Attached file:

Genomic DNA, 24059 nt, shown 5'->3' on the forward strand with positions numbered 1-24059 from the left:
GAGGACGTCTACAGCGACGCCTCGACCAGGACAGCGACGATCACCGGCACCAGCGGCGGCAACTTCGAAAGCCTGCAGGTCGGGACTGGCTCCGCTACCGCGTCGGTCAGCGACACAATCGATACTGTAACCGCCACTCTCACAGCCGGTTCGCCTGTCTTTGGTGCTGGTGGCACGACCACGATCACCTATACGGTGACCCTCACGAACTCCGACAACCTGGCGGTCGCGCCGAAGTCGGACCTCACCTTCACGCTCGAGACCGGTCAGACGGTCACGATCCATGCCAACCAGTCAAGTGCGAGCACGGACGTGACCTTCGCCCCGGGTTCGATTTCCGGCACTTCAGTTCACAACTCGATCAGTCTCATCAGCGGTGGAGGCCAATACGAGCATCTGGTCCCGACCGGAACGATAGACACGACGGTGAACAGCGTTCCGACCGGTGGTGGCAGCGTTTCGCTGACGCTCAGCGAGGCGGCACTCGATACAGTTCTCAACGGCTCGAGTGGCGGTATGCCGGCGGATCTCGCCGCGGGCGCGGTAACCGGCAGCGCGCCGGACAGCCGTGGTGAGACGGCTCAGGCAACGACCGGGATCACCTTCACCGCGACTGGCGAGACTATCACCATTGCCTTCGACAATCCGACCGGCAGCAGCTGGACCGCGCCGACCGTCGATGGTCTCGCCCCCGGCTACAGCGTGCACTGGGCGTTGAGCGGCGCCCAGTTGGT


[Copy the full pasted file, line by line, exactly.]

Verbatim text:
Genomic DNA, 24059 nt, shown 5'->3' on the forward strand with positions numbered 1-24059 from the left:
GAGGACGTCTACAGCGACGCCTCGACCAGGACAGCGACGATCACCGGCACCAGCGGCGGCAACTTCGAAAGCCTGCAGGTCGGGACTGGCTCCGCTACCGCGTCGGTCAGCGACACAATCGATACTGTAACCGCCACTCTCACAGCCGGTTCGCCTGTCTTTGGTGCTGGTGGCACGACCACGATCACCTATACGGTGACCCTCACGAACTCCGACAACCTGGCGGTCGCGCCGAAGTCGGACCTCACCTTCACGCTCGAGACCGGTCAGACGGTCACGATCCATGCCAACCAGTCAAGTGCGAGCACGGACGTGACCTTCGCCCCGGGTTCGATTTCCGGCACTTCAGTTCACAACTCGATCAGTCTCATCAGCGGTGGAGGCCAATACGAGCATCTGGTCCCGACCGGAACGATAGACACGACGGTGAACAGCGTTCCGACCGGTGGTGGCAGCGTTTCGCTGACGCTCAGCGAGGCGGCACTCGATACAGTTCTCAACGGCTCGAGTGGCGGTATGCCGGCGGATCTCGCCGCGGGCGCGGTAACCGGCAGCGCGCCGGACAGCCGTGGTGAGACGGCTCAGGCAACGACCGGGATCACCTTCACCGCGACTGGCGAGACTATCACCATTGCCTTCGACAATCCGACCGGCAGCAGCTGGACCGCGCCGACCGTCGATGGTCTCGCCCCCGGCTACAGCGTGCACTGGGCGTTGAGCGGCGCCCAGTTGGT